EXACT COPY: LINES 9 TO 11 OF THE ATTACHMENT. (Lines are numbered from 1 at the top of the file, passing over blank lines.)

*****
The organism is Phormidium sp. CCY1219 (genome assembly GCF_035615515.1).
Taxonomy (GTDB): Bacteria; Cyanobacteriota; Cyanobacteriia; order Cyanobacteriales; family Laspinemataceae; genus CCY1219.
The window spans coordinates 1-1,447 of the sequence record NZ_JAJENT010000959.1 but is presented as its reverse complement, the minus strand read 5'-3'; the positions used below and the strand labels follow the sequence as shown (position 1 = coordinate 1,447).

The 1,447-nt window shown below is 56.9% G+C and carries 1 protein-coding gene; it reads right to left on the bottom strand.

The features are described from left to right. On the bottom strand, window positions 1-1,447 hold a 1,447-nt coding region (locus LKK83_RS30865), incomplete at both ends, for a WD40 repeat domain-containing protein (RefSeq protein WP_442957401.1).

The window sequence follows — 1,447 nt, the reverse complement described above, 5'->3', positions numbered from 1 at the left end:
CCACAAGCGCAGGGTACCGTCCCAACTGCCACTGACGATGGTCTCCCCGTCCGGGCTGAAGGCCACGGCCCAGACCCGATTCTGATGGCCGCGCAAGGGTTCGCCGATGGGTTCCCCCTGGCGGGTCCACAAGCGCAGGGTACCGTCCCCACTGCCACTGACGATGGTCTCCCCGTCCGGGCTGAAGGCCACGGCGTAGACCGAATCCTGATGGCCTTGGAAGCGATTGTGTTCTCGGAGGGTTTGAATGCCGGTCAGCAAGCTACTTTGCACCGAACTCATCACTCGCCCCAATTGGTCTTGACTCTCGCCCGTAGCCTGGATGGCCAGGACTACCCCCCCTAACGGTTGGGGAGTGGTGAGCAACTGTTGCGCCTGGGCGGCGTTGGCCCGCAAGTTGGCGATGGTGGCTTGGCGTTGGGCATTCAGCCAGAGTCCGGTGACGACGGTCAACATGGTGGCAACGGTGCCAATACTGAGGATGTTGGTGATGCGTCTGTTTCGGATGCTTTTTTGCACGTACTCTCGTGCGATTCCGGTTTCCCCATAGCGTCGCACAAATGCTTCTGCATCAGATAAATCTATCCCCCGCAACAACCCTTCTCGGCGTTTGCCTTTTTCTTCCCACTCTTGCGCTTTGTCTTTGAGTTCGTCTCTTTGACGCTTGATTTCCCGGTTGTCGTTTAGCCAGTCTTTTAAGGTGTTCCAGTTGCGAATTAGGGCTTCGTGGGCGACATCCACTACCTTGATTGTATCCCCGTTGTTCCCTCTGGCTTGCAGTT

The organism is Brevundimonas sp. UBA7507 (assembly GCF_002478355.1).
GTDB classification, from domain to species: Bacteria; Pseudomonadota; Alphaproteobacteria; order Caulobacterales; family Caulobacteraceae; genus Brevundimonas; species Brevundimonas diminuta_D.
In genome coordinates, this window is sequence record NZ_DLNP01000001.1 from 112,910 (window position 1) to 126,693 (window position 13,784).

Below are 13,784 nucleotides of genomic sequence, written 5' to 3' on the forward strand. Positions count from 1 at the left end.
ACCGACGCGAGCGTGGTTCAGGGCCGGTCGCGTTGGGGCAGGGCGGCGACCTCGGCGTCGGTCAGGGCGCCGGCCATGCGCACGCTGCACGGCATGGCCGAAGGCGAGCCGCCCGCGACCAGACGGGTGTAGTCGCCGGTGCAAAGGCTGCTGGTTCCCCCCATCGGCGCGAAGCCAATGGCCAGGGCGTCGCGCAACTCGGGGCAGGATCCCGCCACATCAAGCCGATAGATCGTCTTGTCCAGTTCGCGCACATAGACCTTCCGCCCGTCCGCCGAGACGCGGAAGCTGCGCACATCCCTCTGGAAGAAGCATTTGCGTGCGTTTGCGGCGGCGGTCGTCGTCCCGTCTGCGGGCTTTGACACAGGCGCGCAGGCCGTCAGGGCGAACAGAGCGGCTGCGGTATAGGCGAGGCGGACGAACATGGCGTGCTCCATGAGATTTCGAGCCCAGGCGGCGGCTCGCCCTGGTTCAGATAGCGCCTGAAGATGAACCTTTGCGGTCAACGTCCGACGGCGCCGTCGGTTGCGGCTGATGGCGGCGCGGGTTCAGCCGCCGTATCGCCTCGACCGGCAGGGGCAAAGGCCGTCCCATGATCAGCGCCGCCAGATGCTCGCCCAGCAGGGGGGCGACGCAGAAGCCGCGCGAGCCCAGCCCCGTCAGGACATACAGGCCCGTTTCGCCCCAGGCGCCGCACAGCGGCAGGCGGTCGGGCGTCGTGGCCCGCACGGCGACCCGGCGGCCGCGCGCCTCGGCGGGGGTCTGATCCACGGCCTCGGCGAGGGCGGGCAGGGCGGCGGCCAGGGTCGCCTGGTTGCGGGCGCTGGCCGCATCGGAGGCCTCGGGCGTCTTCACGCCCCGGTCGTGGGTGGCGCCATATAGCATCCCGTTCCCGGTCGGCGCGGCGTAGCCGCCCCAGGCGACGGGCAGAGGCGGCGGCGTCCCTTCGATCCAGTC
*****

GTDB classification, from domain to species: Bacteria; Pseudomonadota; Alphaproteobacteria; order Caulobacterales; family Caulobacteraceae; genus Brevundimonas; species Brevundimonas diminuta_D.
In genome coordinates, this window is sequence record NZ_DLNP01000001.1 from 112,910 (window position 1) to 126,693 (window position 13,784).

Below are 13,784 nucleotides of genomic sequence, written 5' to 3' on the forward strand. Positions count from 1 at the left end.